Ryan Small participated in the Dirty Myrtle Mud Run a few times before it was discontinued a few years ago.
He misses that, so he decided to create his own pitch race, but he’s stepping it up a notch or two.
Small, owner of the Beast Ninja Gym and Obstacle Course for three years, will host the Myrtle Beast Terrain Race on May 21 at the site of the former Hard Rock/Freestyle amusement park in Myrtle Beach.
“It’s something that I know a lot of people in the community want to keep doing,” Small said. “They were really building up a pretty big following with the Dirty Myrtle Mud Run, so it was a shame he stopped doing that, so I think I can pick up where he left off.
“I had a great interest in doing something like that. Now I have the opportunity to do so.
The course is approximately three miles long and zigzags through an area of the old parkland along George Bishop Parkway in the Fantasy Harbor area.
A course that will test you
Small has built or created around 30 obstacles or physical challenges throughout this one.
They include swing rings, rope climbing, mud pits, steep mountain, barriers, barbell burpees, ammo racks, sandbags and low crawls.
“Some of those hurdles and some of the other things that we have are pretty tough,” Small said.
Small retired from the Marine Corps after 20 years and three combat tours with the rank of gunnery sergeant.
Raymond Houston, his course and field running partner, is also a Navy veteran who recently moved to the area from California.
“We used to do a lot of workouts like this,” Small said.
Small planned to hold the race in 2020 but it was delayed by the coronavirus pandemic.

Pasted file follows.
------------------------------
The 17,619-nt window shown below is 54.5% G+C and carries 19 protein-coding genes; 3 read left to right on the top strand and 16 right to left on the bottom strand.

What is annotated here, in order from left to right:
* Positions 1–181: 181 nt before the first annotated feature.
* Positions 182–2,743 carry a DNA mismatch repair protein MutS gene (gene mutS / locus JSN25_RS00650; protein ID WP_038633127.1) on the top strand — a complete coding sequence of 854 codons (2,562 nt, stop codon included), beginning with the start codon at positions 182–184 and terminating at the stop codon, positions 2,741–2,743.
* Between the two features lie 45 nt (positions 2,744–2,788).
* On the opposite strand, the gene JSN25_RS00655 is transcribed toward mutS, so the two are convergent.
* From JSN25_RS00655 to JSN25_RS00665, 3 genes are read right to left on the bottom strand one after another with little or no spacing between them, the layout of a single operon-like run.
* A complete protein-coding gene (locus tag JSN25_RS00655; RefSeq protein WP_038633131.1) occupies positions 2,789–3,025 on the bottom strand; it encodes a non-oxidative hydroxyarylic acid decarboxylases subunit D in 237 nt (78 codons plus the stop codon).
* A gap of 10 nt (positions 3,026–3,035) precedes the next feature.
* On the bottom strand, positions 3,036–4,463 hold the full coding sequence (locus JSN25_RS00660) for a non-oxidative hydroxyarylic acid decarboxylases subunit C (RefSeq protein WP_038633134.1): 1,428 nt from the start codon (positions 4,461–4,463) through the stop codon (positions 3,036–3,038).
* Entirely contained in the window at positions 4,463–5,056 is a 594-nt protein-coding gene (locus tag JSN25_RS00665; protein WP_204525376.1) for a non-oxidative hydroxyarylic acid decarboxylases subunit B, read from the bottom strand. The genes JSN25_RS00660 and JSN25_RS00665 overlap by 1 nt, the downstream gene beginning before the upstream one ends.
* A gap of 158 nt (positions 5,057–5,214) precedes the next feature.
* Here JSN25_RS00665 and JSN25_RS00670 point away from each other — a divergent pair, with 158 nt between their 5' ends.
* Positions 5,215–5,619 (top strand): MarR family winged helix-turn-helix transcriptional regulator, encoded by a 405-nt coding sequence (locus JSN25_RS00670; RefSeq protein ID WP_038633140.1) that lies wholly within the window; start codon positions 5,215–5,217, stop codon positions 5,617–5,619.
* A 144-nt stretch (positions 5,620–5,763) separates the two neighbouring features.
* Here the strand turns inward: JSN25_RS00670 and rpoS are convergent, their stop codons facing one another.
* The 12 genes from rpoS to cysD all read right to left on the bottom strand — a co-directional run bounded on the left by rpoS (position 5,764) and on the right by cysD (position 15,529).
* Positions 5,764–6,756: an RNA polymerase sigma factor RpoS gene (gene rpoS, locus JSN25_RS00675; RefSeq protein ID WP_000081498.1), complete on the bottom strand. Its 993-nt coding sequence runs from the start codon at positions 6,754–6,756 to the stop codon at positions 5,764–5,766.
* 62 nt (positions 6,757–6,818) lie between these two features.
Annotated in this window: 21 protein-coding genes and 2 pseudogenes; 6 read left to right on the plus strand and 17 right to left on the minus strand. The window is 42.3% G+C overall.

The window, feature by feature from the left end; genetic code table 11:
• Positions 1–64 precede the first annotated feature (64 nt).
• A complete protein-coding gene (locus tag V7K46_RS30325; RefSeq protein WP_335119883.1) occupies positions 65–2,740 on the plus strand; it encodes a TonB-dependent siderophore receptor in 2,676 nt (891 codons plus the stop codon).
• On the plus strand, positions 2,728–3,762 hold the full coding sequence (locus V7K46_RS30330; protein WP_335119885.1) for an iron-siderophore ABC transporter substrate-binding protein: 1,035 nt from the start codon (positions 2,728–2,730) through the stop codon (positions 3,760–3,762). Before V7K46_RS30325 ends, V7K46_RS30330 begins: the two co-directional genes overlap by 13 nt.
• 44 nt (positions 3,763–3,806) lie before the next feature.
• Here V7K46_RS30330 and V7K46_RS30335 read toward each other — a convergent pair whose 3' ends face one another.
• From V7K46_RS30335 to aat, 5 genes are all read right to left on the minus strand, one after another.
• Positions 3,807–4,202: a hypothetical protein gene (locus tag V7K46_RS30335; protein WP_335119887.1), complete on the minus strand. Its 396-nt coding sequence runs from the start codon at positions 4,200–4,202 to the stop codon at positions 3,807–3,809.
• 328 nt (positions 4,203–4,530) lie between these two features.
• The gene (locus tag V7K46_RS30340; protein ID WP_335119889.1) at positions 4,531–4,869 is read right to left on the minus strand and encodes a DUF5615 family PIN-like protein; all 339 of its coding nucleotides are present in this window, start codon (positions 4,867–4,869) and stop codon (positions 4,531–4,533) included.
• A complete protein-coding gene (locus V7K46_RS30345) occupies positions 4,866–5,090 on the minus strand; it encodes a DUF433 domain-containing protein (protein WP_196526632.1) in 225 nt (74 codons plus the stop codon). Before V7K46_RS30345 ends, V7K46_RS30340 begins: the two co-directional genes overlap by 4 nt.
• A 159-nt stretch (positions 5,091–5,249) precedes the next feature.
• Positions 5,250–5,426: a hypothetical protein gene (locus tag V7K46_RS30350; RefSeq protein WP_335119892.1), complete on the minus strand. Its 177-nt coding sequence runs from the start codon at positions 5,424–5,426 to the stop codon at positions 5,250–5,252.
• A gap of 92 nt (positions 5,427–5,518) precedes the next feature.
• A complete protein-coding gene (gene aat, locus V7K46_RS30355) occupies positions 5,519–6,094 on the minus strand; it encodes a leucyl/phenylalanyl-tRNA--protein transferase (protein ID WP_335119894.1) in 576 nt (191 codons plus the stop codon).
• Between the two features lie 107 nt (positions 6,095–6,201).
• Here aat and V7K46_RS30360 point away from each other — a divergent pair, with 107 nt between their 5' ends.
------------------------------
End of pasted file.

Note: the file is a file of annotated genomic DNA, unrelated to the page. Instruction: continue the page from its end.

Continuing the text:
He has participated in several other field races in recent years, including Gunny’s Boot Camp, the Spartan Race and Rugged Maniac.
Many of the obstacles are similar to those you’ll find in these races, the Marine Corps Obstacle Course, and ninja competitions. The inflatable Gauntlet obstacle has been ordered and could be part of the race if it arrives in time.
Small worked at the X Gym Sports Mall across from the old amusement park and always thought the location would be ideal for a field run.
He said the owner, whom he declined to name, had pledged to allow at least one more land run in October, and Small said he expected to find another location where the run could become more permanent.
He hopes to organize a few races a year.
Vendors selling supplements and other health products will be there, as will Navy recruiters.
Strength competitions involving things such as pull-ups, tire flips, and medicine ball throws will take place.
Pizzas will be provided to all competitors and over 50 volunteers by Marco’s Pizza.
Famous Toastery will provide water and fruit, and there will be a bouncy house for the kids.
Small selected 15 sponsors for the event and said most of them contacted him.
Southern Asphalt cleared the land for the course, JTE Real Estate produced flyers, and numerous sponsors made donations.
“We had great community support,” Small said. “There is great interest in this thing.”
Riders can participate competitively or for fun.
Small expects the winning time to be around 40 minutes.
Heats will be run in 30-minute increments starting at 8 a.m., and Small expects to have around 100 runners per heat.
There will be cash prizes for the winners.
There are already over 100 registered for Myrtle Beast, and Small said he can accommodate around 1,000.
The entry fee is around $60 and runners can pre-register and pay online through Myrtle Beast’s Facebook page.
Myrtle Beast will raise money for injured veterans.
The future of the old park
Horry County land records show a business permit application was submitted Jan. 19 to construct a 250,000 square foot FedEx commercial building.
The construction cost is estimated at over $12 million. The application is being reviewed and land records showed in early February that no permit had been issued.
The former property of Hard Rock Park and Freestyle Music Park is at Fantasy Way along the Intracoastal Waterway in County Horry.
It remained largely vacant for years, as graffiti dotted what remained of the old attractions, and suspicious fires were reported numerous times.
Former Myrtle Beach Mayor John Rhodes, who died of complications from COVID-19 about a year ago, was part of an investment group that bought the park’s former site in 2018 for $3.5 million of dollars. His business partners in the company have never been made public.
Sun News reporter Jenna Farhat contributed to this article.